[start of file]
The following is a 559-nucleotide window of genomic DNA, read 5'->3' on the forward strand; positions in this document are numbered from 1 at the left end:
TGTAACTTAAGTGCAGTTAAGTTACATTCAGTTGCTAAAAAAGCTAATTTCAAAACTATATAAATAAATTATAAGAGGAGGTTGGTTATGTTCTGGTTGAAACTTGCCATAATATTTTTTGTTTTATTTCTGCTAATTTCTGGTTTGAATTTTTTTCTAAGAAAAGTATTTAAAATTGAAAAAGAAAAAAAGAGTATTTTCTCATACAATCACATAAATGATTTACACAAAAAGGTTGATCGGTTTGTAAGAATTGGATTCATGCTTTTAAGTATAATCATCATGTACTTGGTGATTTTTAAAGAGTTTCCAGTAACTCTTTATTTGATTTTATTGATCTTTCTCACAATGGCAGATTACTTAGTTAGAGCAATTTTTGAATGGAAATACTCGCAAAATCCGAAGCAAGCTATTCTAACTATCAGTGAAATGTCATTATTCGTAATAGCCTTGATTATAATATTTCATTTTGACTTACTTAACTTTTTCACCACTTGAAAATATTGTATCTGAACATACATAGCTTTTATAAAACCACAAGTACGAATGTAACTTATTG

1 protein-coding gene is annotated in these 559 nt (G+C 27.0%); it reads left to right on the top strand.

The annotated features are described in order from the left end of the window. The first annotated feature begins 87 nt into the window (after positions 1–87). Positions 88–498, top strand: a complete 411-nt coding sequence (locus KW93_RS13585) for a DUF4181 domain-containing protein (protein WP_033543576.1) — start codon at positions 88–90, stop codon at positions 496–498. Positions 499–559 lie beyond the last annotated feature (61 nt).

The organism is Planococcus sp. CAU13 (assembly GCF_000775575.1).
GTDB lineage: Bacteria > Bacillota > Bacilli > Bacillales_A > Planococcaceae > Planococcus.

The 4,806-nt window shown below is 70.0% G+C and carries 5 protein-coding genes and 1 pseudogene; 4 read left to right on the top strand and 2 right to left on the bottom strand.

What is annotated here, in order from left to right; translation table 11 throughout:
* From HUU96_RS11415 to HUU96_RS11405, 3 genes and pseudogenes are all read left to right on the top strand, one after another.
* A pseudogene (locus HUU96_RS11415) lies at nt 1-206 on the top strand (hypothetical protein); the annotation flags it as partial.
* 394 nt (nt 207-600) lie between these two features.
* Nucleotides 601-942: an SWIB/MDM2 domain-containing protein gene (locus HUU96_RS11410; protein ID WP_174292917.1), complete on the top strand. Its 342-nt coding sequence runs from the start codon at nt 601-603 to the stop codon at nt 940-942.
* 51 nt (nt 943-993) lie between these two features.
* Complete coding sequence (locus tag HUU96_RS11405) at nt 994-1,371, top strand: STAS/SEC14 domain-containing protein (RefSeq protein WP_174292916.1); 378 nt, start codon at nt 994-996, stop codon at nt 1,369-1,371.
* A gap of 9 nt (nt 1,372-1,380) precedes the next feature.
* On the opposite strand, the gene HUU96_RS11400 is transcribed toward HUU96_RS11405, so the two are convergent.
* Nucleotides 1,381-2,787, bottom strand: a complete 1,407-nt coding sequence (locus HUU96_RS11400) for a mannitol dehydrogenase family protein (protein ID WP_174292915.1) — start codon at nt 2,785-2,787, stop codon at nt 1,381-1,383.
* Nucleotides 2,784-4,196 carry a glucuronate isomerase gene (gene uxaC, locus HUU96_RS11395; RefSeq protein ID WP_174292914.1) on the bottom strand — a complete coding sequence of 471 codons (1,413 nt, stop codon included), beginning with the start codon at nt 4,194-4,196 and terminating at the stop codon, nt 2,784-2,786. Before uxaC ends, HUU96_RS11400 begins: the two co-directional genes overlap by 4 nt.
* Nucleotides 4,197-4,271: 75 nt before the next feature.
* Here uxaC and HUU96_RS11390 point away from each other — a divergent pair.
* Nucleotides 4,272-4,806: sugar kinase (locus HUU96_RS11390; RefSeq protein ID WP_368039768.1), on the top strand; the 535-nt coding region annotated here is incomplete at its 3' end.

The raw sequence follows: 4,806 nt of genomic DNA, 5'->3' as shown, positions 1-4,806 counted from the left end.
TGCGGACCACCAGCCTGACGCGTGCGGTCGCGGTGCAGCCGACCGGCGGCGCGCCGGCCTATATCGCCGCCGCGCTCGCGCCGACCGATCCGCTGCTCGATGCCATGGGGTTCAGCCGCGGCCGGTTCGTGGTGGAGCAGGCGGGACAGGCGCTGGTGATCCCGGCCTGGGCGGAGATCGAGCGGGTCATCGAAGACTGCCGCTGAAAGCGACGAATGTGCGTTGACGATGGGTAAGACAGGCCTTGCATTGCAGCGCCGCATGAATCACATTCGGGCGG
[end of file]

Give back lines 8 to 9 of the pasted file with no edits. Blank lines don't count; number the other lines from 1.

What is annotated here, in order from left to right; translation table 11 throughout:
* From HUU96_RS11415 to HUU96_RS11405, 3 genes and pseudogenes are all read left to right on the top strand, one after another.